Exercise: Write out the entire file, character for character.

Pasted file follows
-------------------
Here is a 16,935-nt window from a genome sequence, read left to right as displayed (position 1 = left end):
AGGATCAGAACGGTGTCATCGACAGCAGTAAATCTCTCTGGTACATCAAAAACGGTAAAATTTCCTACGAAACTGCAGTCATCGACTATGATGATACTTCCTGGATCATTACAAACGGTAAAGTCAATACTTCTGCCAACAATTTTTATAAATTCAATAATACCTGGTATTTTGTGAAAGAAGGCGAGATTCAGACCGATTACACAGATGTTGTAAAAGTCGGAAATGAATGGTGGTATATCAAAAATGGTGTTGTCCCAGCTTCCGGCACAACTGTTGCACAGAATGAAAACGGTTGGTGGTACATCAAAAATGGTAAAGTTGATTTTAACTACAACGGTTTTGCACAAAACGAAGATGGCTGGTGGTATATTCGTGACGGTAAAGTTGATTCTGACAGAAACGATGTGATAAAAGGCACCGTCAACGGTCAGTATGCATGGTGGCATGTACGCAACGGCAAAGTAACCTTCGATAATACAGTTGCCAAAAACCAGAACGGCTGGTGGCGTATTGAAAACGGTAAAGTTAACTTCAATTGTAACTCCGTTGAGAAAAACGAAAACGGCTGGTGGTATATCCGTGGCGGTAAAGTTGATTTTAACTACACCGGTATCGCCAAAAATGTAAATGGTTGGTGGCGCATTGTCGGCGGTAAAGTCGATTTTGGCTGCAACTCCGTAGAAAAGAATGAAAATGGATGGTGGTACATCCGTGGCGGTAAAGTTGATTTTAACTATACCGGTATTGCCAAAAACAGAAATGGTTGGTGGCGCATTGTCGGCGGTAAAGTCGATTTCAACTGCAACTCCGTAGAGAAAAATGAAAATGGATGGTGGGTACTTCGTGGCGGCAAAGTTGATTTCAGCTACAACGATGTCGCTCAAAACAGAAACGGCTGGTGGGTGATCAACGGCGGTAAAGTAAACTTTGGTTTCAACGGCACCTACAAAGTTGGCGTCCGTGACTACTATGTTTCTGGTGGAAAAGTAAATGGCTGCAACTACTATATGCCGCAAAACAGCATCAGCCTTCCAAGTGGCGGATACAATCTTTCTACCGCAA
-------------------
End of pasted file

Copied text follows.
Here is a 16,935-nt window from a genome sequence, read left to right as displayed (position 1 = left end):
AGGATCAGAACGGTGTCATCGACAGCAGTAAATCTCTCTGGTACATCAAAAACGGTAAAATTTCCTACGAAACTGCAGTCATCGACTATGATGATACTTCCTGGATCATTACAAACGGTAAAGTCAATACTTCTGCCAACAATTTTTATAAATTCAATAATACCTGGTATTTTGTGAAAGAAGGCGAGATTCAGACCGATTACACAGATGTTGTAAAAGTCGGAAATGAATGGTGGTATATCAAAAATGGTGTTGTCCCAGCTTCCGGCACAACTGTTGCACAGAATGAAAACGGTTGGTGGTACATCAAAAATGGTAAAGTTGATTTTAACTACAACGGTTTTGCACAAAACGAAGATGGCTGGTGGTATATTCGTGACGGTAAAGTTGATTCTGACAGAAACGATGTGATAAAAGGCACCGTCAACGGTCAGTATGCATGGTGGCATGTACGCAACGGCAAAGTAACCTTCGATAATACAGTTGCCAAAAACCAGAACGGCTGGTGGCGTATTGAAAACGGTAAAGTTAACTTCAATTGTAACTCCGTTGAGAAAAACGAAAACGGCTGGTGGTATATCCGTGGCGGTAAAGTTGATTTTAACTACACCGGTATCGCCAAAAATGTAAATGGTTGGTGGCGCATTGTCGGCGGTAAAGTCGATTTTGGCTGCAACTCCGTAGAAAAGAATGAAAATGGATGGTGGTACATCCGTGGCGGTAAAGTTGATTTTAACTATACCGGTATTGCCAAAAACAGAAATGGTTGGTGGCGCATTGTCGGCGGTAAAGTCGATTTCAACTGCAACTCCGTAGAGAAAAATGAAAATGGATGGTGGGTACTTCGTGGCGGCAAAGTTGATTTCAGCTACAACGATGTCGCTCAAAACAGAAACGGCTGGTGGGTGATCAACGGCGGTAAAGTAAACTTTGGTTTCAACGGCACCTACAAAGTTGGCGTCCGTGACTACTATGTTTCTGGTGGAAAAGTAAATGGCTGCAACTACTATATGCCGCAAAACAGCATCAGCCTTCCAAGTGGCGGATACAATCTTTCTACCGCAA